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So I Judged A County Fair

As we move from summer to fall, county fairs across the United States are in full swing. I recently had the pleasure of being asked to be a judge for the photography division at a local fair. It was a great experience, and I wanted to write a little about my experience and some takeaways.

There are different methods of judging photography at fairs. Some fairs will use one judge, other fairs will use multiple judges. For the fair that I judged, I worked with another judge. Although we had never met before, we basically had the same criteria for judging the images.

My criteria for judging is pretty simple: - Does the image grab my attention?

- How are the technical aspects (composition, exposures, sharpness, noise) of the image?

- Was there any post processing done to image, and could the image have been improved with post processing?

Overall, we had a pretty easy time choosing the images that deserved recognition throughout the entire division. We did have one hang up for a few minutes as there were two images that could have been the top image. This is where we started to nitpick over little details. We looked to see if the composition of one image stood out over the other. We looked to see if one was a little bit sharper than the other. Although our decision could have gone picked either image, we went back to the start. Which image grabbed our attention the most. The difference between the two images in the attention grabbing department was minuscule at best.


Everyone who reads this will have their own opinions, their own hang-ups and what they look for in an image. The one thing I would say is to keep an open mind. For me personally, I am a dynamic range junkie. Outside of some vary rare examples, I do not like to see crushed shadows and blown highlights. Other judges might be purists and prefer an image straight out of the camera. The old phrase, "photography is subjective" is very much in play. For most of the entrants, they might not have the knowledge and experience to create an image that in the same vision we would. There might be certain issues that you will have to overlook.


The one big takeaway I had in regards to the photography was the amount of work that could have benefited from basic post-processing to fix crushed shadows, blown highlights, and flat colors. I saw a lot of images that could have been improved with some minor Lightroom adjustments such as contrast, noise reduction and cropping.

In the image below is an example of one of my images that illustrates a lot of what I saw. On the left is the straight out of the camera shot and the right is the post processed, delivered to the client shot. While my process might be more intensive than other photographers, the initial image could have had some simple adjustments to remove the flat appearance.

"Presentation is the key." A lot of images appeared to have been printed at home or at the local discount store. Take the time to find a print lab that specializes in producing quality prints such as WHCC, Bay Photo, Millers, ProDPI and Nation's. In the end, the biggest difference will be in the quality of print and not the price.

One other tidbit about prints is "go large." Look at the rule book and see what the largest size print that is allowed and go with it. A viewer's eyes will be attracted to a 16" x 20" print more than a 5" x 7". A quality 16" x 20" print is going to stand out compared to a 5" x 7" printed on the home computer.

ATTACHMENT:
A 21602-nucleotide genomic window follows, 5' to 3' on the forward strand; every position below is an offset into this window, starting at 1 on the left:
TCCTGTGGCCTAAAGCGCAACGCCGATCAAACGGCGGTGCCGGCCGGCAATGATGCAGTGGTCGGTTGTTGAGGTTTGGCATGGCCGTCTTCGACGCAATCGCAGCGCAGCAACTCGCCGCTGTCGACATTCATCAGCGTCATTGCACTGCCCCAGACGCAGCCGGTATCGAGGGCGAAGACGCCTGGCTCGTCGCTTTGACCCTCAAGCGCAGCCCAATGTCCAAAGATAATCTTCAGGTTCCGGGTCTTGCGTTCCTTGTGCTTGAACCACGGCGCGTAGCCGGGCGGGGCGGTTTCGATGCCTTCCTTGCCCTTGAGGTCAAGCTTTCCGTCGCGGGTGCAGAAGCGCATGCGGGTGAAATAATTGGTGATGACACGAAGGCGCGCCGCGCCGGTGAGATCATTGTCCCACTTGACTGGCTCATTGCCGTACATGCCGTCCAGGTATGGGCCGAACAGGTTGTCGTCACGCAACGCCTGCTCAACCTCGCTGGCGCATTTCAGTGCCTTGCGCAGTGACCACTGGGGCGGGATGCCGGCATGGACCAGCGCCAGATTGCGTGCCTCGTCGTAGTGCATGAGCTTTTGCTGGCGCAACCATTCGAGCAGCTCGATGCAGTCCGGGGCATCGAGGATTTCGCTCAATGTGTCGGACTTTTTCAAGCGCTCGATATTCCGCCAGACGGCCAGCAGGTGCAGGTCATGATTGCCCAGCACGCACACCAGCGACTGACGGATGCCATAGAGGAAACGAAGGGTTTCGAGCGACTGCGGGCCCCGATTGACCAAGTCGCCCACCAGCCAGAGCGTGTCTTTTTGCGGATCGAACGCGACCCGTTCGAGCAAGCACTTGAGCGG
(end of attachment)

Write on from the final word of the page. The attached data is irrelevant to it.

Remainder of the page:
Several years ago, I saw a decision that was not made public until the week before the fair do possibly irreparable harm to a fair's photography department. People who planned on entering could not because they had no time to adjust to the rules change. The entries for that year's fair dropped probably at least 50%. Although I do not have exact numbers, the fair was seeing at least a couple hundred entries a year. There were so many entries, that the space devoted to photography was overflowing. There was no empty space to be seen on the racks. Since that year, there are rows upon empty rows. I have seen the same kind of rule change shenanigans in racing kill off participation and tracks close the doors because of it. Two years after the rule change fiasco, my photography club came together, approached the fair board and was able to be put in charge of the photography division.

The reason for the story is because in a lot of cases, the volunteers who work at the fairs are over worked and under appreciated. I would like to think that most of us would like to be a positive influence on photography, and being involved with the fair is a good way to do that. A lot of fairs put their yearly books online these days. If you can find it, download it and chances are you might be able to find out who is in charge of the photography division, and if that fails, it will have the names of the fair board members listed. Approach them and ask them if you can be involved. In the case of the club I belonged to, it was a wholesale change. The club was in charge of setting up the display area, revising and changing the rules, and choosing the person(s) who would be the judge for that particular year.


If you just want to enter, or get involved, hopefully I have been able to offer up some tips to help you. When I first decided to enter the local fair, I was somewhat intimidated. My first year was somewhat disappointing, but I continued to learn on how to make my work better and it showed. The short time I was able to be involved behind the scenes was very fulfilling as I learned new things.

Make the plunge and enter your work. Take a chance and go behind the scenes. Do what you can to have a positive influence on the photography community.

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